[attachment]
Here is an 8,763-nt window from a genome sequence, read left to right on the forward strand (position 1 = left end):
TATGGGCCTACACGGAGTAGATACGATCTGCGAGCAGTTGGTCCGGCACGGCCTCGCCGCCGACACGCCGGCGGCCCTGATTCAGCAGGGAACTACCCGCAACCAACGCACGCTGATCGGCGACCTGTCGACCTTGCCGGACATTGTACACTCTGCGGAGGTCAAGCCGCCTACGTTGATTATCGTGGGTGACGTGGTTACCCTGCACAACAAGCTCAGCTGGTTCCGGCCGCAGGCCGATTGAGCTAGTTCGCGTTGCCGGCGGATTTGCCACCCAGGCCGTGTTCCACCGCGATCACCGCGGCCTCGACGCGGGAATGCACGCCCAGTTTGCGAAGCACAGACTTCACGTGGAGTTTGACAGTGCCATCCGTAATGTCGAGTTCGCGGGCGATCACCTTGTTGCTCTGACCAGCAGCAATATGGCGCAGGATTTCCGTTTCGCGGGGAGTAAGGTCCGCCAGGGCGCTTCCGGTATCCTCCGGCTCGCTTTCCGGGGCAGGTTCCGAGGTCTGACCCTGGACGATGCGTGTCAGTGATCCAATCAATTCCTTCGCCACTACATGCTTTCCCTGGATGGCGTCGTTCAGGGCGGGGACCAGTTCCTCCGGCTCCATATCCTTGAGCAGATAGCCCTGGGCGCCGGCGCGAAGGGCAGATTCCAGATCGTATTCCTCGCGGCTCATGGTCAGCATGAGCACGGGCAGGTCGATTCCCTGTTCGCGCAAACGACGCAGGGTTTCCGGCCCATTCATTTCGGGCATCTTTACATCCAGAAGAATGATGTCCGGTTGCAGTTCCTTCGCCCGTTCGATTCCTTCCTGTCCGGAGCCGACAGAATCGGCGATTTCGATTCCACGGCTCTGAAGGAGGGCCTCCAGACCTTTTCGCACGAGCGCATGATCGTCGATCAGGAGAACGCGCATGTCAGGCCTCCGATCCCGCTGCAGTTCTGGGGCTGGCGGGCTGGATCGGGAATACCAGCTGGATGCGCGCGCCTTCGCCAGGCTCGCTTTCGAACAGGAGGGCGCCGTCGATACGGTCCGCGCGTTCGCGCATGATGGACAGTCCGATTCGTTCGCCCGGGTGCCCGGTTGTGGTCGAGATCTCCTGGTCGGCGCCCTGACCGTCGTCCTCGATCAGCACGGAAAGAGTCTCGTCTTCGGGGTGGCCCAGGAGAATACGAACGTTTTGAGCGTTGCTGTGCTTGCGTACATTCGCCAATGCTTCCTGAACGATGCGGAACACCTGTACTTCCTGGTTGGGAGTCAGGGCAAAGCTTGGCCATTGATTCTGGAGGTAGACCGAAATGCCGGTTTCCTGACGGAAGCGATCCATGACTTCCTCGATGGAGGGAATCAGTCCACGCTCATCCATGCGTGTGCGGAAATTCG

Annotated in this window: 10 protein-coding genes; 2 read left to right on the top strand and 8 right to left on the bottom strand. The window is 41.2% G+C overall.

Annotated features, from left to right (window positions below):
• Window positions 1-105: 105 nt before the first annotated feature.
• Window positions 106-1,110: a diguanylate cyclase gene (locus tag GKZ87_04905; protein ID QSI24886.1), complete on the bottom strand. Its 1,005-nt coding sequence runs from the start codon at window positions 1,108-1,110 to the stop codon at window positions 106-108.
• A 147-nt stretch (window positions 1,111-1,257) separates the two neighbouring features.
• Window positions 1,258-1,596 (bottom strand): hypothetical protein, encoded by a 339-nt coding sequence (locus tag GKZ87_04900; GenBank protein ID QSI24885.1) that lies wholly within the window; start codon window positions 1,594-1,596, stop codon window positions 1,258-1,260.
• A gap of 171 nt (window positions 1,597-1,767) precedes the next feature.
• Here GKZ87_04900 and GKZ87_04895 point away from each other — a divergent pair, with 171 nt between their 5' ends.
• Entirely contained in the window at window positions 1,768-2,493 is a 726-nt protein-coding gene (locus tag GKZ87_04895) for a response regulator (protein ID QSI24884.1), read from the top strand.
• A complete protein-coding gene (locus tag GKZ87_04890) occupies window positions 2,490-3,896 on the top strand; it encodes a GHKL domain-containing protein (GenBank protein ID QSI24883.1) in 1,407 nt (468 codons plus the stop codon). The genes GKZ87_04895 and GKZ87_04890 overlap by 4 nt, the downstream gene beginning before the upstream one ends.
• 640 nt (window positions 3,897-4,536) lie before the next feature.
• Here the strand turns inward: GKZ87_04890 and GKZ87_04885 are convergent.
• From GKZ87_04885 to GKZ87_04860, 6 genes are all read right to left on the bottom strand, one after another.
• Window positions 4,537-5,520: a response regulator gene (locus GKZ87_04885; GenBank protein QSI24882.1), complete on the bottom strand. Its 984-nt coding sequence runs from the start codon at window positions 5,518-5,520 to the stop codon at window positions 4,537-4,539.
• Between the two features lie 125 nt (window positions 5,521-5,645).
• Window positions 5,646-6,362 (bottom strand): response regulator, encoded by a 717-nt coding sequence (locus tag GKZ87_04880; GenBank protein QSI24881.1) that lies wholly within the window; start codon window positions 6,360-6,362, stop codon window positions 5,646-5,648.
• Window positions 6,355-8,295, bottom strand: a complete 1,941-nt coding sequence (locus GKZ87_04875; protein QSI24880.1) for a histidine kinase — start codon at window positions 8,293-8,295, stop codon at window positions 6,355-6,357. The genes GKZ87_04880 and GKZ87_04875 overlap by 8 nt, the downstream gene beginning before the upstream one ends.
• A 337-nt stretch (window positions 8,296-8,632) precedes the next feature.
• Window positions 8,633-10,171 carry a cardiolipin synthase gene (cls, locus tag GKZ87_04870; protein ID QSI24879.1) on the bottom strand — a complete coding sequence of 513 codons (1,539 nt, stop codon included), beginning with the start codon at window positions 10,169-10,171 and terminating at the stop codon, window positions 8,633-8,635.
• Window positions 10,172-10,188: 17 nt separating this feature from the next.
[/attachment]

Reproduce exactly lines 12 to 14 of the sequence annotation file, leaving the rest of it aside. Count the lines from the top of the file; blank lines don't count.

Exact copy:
• A complete protein-coding gene (locus tag GKZ87_04890) occupies window positions 2,490-3,896 on the top strand; it encodes a GHKL domain-containing protein (GenBank protein ID QSI24883.1) in 1,407 nt (468 codons plus the stop codon). The genes GKZ87_04895 and GKZ87_04890 overlap by 4 nt, the downstream gene beginning before the upstream one ends.
• 640 nt (window positions 3,897-4,536) lie before the next feature.
• Here the strand turns inward: GKZ87_04890 and GKZ87_04885 are convergent.